We all know about, and probably have, Advent calendars. But less of us have probably considered a reverse advent calendar. This year, I’m changing that and will be taking part in Foodbank Advent for the first time.
But this is not a new concept. 2020 will be the fourth year the UK money blogging community has banded together for our #FoodbankAdvent campaign – and this year it really is needed more than ever.
Together we can achieve so much more, and I’d love as many of you as possible to get involved in Foodbank Advent.
In this post, I will cover:
- What is a reverse advent calendar?
- What’s the point?
- Why is this year more important?
- How can I get involved?
- What if I’m shielding or not comfortable going out?
- Any other tips/ideas
What is a reverse advent calendar?
It’s a really simple idea. With a standard Advent calendar you open a window or door each day during the first 24 days of December. Though traditionally you’d just see a picture behind that window, you’ll now get everything from chocolate and toys for children, through to beer, gin and cheese for adults. I’m even considering getting one for my dog this year!
A reverse Advent calendar is different in two very important ways. First, it switches it so that rather than taking something each day, you put something in. For our #FoodbankAdvent campaign it’s essential food and toiletries.
Secondly, you do it a month early, so throughout November. This is key as it allows you to donate your advent box at the start of December.
What’s the point?
The idea is to collect 24 staple items that can be distributed to people in need. We do this in November, rather than December as it takes time for foodbanks to process donations and distribute the food. The aim is for the food to be distributed in time for Christmas, hence the need to compile the food and toiletries now.
While Christmas will be a bit different this year, most of us will still enjoy plenty (too much) food and over indulge in luxuries. Sadly, that won’t be the case for everyone and many will spend the festive season worrying about where their next meal will come from. This is a small gesture, but could help someone be a bit more comfortable.
I understand the point that the existence of foodbanks is the result of government policy failure and a functioning society should have no need for them. However, we will not change that overnight and in the meantime people are going hungry. Therefore, I believe, if we are in a position to do so, we should support foodbanks and those in need.
Why is this year more important?
Times have been tough this year. Unemployment levels have soared and more people have fallen below the poverty line. With another lockdown starting in England and the Covid-19 pandemic looking set to continue throughout winter and into the spring, these problems will only be exacerbated.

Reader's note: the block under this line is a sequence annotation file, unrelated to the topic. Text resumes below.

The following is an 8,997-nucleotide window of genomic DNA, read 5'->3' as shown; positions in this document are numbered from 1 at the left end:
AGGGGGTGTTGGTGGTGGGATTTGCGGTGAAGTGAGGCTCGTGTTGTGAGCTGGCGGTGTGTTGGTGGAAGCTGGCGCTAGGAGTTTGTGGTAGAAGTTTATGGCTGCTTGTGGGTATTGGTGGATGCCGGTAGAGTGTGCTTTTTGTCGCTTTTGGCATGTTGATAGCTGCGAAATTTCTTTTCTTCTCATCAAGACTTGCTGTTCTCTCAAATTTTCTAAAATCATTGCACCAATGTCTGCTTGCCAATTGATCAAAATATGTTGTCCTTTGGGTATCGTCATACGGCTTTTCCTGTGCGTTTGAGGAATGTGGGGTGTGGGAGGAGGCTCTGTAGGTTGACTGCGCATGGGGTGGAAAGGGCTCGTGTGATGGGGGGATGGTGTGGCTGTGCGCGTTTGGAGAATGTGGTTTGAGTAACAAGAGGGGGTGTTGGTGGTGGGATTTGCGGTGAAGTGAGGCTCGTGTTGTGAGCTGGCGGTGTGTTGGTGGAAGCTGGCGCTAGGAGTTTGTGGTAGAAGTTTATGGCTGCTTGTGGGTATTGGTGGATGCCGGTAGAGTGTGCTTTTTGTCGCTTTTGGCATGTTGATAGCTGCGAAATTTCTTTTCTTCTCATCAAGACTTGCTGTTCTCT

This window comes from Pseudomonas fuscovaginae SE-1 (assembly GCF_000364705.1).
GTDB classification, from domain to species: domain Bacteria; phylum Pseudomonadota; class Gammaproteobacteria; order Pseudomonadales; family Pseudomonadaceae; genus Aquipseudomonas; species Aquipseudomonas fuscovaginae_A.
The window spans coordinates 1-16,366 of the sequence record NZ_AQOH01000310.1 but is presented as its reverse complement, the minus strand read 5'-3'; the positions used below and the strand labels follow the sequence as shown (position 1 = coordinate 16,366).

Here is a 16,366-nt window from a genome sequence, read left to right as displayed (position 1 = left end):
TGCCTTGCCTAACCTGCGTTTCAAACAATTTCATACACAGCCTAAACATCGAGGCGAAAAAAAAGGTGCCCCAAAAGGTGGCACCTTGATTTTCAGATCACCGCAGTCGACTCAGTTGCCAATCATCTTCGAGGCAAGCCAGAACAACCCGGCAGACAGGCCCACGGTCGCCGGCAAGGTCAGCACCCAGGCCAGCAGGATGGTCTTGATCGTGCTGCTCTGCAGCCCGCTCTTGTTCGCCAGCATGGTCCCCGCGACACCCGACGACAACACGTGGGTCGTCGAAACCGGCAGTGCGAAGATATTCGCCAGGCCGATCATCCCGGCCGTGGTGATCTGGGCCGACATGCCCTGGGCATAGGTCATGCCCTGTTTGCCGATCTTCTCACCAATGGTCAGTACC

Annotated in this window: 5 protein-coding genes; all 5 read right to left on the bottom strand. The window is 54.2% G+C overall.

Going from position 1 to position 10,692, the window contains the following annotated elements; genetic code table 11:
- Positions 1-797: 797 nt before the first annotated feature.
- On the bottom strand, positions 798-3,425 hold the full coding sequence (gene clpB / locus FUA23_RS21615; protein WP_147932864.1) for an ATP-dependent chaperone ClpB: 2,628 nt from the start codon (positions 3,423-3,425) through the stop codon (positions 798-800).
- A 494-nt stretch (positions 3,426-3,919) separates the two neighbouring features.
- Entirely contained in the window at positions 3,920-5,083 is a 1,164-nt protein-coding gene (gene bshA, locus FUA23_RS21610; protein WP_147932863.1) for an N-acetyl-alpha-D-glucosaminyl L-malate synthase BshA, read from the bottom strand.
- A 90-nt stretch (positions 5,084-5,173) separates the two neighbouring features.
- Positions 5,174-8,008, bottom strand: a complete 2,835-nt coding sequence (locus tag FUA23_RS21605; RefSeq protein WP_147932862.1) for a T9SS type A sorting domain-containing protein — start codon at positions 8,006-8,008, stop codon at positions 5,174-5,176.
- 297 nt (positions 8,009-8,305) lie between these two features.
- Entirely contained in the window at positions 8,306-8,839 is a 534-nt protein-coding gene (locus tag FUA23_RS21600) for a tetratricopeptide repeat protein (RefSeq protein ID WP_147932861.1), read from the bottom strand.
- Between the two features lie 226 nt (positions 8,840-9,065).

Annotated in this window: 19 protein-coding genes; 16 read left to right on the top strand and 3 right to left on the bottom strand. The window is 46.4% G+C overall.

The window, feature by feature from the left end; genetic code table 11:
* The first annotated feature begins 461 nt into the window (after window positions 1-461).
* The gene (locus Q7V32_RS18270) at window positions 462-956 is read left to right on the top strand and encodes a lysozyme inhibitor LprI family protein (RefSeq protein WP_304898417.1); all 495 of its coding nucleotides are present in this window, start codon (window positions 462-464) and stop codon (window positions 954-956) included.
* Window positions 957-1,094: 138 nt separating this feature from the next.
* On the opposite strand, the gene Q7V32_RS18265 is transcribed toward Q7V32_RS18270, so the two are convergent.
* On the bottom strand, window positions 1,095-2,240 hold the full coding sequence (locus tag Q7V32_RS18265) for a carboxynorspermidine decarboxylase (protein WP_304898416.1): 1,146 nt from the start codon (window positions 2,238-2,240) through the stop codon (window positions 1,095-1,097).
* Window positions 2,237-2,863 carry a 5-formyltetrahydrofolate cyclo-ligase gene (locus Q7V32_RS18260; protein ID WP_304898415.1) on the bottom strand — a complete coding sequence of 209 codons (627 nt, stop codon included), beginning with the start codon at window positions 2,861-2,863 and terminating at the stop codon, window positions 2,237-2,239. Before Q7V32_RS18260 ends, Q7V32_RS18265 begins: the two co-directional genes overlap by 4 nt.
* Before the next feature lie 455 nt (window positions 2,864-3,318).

The Trussell Trust – the main charity that runs foodbanks – has predicted foodbank usage will be up 61 percent this weekend. The ongoing debate around free school meals will also increase the problem as many children will be left without decent food in the school holidays.
While foodbanks don’t solve the problem, they provide a vital service and offer a lifeline to people in need. This simple activity could make a real difference to a struggling family.
How can I get involved?
Anyone can get involved. All you have to do is fill up your own box with useful items. Put in one item a day for 24 days and take it to your local foodbank once you have completed your box.
You don’t have to go to the supermarket and buy one item every day, you can of course buy in bulk and just put one item in your box each day. With a second lockdown coming, this is the option I’ll be taking.
There’s lots of people joining in and we’d love to spread the word. Share your pictures on social media using the hashtag #FoodbankAdvent to encourage other people to join in. You can also tag me in your posts (@Katie20Percent) and I’ll share as many as possible!
I’ve already convinced my mum to join in and am hoping to get many more too.
I’m started today (04/11/20), but you can start anytime this week. Just make sure you complete at least 24 days!
What if I’m shielding or not comfortable going to supermarkets?
There are plenty of other ways you can get involved, so don’t worry!
Many online supermarkets have ways for you to contribute if you’re currently shopping online.
- Morrisons – you can buy a £10 food bank voucher that goes towards 50 of the foodbanks in the UK that are most in need
- Waitrose – you can add a digital green token at checkout, as you do in-store
- Tesco – you can convert Clubcard vouchers to a donation to the Trussell Trust
Or, you can make a financial donation to your local foodbank or the national Trussell Trust organisation.
The UK Money Bloggers community has set up this Go Fund Me page to make it easy for you to support both the Trussell Trust and our campaign.
Other tips and a competition
I would really recommend getting in contact with your local foodbank or having a look at their website. Many specify certain items they’re particularly in need of and may also list things they have enough of at the moment.
As an added incentive to get involved, I will be running my first ever competition! One reader/follower who completes a reverse advent calendar and tags/comments on my post at the start and end of the challenge will be randomly selected and I will donate £25 to a charity of their choice.
Make sure you tag me on Twitter or Instagram (@Katie20Percent) so I can see your posts!
Don’t forget to use #FoodbankAdvent on your posts too, so you can see everyone else getting involved and pick up some tips and ideas.
It would be great if as many of you as possible could take part in Foodbank Advent, so please do get involved!